principal Margery Andersen is retiring from K-12 education this summer, and she really doesn't know how to feel about it.
"I'm kind of getting used to the idea. It's not something I'm thrilled about," Andersen told Patch in a recent interview. "They tell me that you come to a a point where you're driving to work and you think you just don't want to do this anymore. I can honestly say that's never happened to me."
Still, after 41 years in education, 20 years at BCMS and four as principal, "I figured it's time to let somebody else do this," Andersen said. "I have grandchildren now. They live in California and Vermont; I'd like to spend more time with them. My mother's getting older; there are parts of the world she'd still like to see."
Andersen, a resident of northeast Philadelphia, started her career in New Hope, PA, wearing "a whole lot of hats" as kindergarten teacher, curriculum coordinator and other positions. At BCMS, she oversees a staff of about 120 and 860 students in sixth, seventh and eighth grades.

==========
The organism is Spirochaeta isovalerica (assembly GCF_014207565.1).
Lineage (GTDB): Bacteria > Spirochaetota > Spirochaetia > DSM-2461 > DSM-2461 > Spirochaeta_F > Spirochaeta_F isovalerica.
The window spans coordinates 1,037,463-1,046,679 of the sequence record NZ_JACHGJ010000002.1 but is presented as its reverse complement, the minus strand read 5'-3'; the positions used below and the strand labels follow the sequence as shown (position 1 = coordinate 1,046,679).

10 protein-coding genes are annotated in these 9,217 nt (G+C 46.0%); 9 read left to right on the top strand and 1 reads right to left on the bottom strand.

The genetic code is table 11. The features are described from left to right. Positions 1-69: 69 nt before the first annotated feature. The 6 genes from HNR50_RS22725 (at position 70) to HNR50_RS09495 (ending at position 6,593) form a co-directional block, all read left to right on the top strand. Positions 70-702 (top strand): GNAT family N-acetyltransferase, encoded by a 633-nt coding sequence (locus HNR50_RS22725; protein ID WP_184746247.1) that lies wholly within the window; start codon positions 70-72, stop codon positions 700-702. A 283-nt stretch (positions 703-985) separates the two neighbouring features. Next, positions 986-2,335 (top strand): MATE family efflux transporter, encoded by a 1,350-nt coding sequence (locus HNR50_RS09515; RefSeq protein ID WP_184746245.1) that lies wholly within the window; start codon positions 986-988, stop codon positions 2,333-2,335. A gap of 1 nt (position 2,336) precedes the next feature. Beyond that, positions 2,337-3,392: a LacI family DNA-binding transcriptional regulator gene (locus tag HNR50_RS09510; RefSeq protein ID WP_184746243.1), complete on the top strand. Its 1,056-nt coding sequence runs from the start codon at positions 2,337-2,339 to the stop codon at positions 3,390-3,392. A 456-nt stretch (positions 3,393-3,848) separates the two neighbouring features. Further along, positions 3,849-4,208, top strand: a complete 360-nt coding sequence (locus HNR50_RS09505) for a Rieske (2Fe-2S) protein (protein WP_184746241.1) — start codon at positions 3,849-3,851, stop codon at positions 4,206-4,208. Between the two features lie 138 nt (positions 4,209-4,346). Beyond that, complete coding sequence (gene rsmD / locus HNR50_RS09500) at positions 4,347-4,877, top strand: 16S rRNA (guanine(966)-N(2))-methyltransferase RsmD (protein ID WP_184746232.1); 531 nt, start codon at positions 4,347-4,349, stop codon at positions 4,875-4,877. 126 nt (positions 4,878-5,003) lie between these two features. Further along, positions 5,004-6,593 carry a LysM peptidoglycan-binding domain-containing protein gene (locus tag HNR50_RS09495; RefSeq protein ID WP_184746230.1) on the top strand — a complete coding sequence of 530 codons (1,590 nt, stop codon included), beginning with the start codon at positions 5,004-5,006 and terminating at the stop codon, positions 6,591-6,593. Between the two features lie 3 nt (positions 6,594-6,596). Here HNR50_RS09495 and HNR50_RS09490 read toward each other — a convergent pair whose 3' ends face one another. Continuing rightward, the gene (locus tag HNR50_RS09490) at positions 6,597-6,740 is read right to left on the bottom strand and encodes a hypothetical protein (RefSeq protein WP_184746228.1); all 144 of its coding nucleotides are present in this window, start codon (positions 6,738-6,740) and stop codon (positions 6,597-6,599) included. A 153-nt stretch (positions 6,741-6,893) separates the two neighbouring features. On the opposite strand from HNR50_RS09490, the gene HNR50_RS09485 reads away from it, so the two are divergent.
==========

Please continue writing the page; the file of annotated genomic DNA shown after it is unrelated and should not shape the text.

"I love my job," Andersen said. "I love this community, I love the school. There's no reason, in terms of my professional life, why I'm retiring. But things change. There is life after you actually retire."
The principal said she couldn't identify a specific moment as the best of her career, but she does have a favorite scenario she sees from time to time.
"It's those moments when a student you've been working with turns the corner and really starts to engage," Andersen said. "And sometimes that doesn't happen here, it happens at the high school because of what we've done here."
Andersen will continue for a few years teaching at the graduate level, as an associate professor of urban education and secondary education at Eastern University, but once she starts running out of anecdotes and examples from her day job, she said, it'll be time to retire from that, too.
Chris McGinley, the superintendent of , said Andersen and principal Connie DiMedio, who is also retiring, are both "dedicated, successful administrators" who will be missed. Applications to replace them are being taken through March, interviews will take place in April and hopefully a new principal will be hired in May.
Said Andersen, "This is, by far, the most exciting school district in the state of Pennsylvania. It's an incredible district and an incredible leadership team at the top, and I wish people understood just how dedicated the teachers are."